It’s confusing sometimes, but the Yankees manage to stay on track
By James Wagner
If you had somehow forgotten the uniqueness of the 2020 Major League Baseball season, the New York Yankees’ weekend series against the New York Mets had plenty of reminders. They played five games in three days at Yankee Stadium after a Mets player and staff member tested positive for the coronavirus, forcing a postponement of the previous weekend’s series at Citi Field.
They played doubleheaders Friday and Sunday, which were made a bit more manageable thanks to the seven-inning games and expanded rosters. But all the cramming led to a moment Friday that encapsulated the Yankees’ fortunes of late.
When closer Aroldis Chapman surrendered a walk-off, two-run home run to Mets shortstop Amed Rosario in the seventh inning of the second game, both players seemed to forget the Mets were the home team even though the game was in the Bronx.
Rosario said he did not realize his blast had won the game until he saw his teammates streaming out of the dugout in delight. Dominic Smith said he thought he had seen Chapman signaling to the home plate umpire for a new ball so he could continue pitching.
“I was a little confused,” Chapman said later.
The Yankees, who improved to 19-13 after sweeping Sunday’s doubleheader, have witnessed similar scenes, although with less awkwardness, over parts of the last two weeks: Their offense struggled to produce enough runs, and their bullpen squandered opportunities. Both are normally strengths — even last season, when the team was depleted by injuries.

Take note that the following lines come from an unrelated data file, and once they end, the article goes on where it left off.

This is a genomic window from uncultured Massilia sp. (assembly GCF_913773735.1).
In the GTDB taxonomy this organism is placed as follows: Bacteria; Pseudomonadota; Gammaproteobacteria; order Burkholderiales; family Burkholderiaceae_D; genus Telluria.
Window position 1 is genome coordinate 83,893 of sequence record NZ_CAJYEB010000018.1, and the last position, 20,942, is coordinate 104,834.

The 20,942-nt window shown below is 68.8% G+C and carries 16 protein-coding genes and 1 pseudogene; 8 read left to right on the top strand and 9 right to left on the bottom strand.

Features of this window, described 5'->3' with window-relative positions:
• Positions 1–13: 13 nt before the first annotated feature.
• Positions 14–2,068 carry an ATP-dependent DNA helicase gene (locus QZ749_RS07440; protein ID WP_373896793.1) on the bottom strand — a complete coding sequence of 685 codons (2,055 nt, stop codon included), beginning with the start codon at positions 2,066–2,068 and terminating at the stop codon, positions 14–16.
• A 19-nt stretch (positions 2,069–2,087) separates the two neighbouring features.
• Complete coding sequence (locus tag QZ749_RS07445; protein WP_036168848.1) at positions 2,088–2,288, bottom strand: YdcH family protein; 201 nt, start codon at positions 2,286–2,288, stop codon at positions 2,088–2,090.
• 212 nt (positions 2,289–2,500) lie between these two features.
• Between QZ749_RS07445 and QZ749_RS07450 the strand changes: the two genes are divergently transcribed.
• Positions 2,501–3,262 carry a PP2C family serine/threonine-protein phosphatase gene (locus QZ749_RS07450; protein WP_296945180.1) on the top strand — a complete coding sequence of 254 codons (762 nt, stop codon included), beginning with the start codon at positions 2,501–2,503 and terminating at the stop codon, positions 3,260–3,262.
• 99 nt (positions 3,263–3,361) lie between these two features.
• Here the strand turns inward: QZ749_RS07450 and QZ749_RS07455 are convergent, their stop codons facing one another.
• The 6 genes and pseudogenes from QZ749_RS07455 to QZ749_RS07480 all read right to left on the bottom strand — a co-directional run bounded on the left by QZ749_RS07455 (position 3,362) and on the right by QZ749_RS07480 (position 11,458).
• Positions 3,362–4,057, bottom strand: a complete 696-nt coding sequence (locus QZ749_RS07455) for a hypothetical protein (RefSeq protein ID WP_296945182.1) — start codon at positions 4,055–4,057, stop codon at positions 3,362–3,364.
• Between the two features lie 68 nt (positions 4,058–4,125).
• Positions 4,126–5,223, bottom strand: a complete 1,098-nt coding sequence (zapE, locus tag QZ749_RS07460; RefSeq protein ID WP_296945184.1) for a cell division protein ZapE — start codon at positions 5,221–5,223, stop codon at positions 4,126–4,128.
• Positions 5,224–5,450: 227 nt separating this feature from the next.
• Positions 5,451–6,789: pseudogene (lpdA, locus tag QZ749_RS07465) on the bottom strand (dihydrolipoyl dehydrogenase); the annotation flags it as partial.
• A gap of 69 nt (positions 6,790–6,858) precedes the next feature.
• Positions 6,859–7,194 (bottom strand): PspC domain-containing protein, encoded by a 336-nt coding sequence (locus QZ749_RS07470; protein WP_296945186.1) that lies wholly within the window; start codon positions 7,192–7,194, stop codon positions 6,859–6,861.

That has not always been the case this year, which was why general manager Brian Cashman said over the weekend that he was looking for outside help, particularly for pitching, ahead of the trade deadline, which was 4 p.m. Eastern time Monday.
Entering Sunday, the Yankees had lost seven of their previous eight games. In that stretch, their offense averaged an anemic 2.6 runs per game, and their bullpen produced a 7.65 ERA while blowing leads or falling behind in ties in six games.
The Yankees reversed course in the first game Sunday, beating the Mets, 8-7, on a game-tying, two-run home run by Aaron Hicks in the bottom of the seventh inning, and a game-ending single by Gio Urshela in the eighth. They trailed, 7-2, entering the seventh.
“You usually don’t win many of those,” manager Aaron Boone said, “but they just continued to battle.”
In the nightcap, the Yankees won, 5-2, in eight innings thanks to a dazzling major league debut by pitching prospect Deivi García, who allowed one unearned run over six innings, and a pinch-hit grand slam by Gary Sánchez, who was hitting .130 entering the day. The Mets fell to 15-19.
While the Yankees successfully used their deep pockets and savvy to overcome an MLB record of 30 different players landing on the injured list in the 162-game regular season last year, they have faced more of a challenge over the current 60-game season. Eight players were on the injured list as of Sunday, with relief pitcher Zack Britton and backup catcher Kyle Higashioka expected to return this week.
Infielder D.J. LeMahieu, the Yankees’ best all-around player last season, returned Saturday after missing 10 games with a sprained left thumb. But other important Yankees — infielder Gleyber Torres, starter James Paxton and outfielders Giancarlo Stanton and Aaron Judge — will need more time. A key relief pitcher, Tommy Kahnle, is out for the year.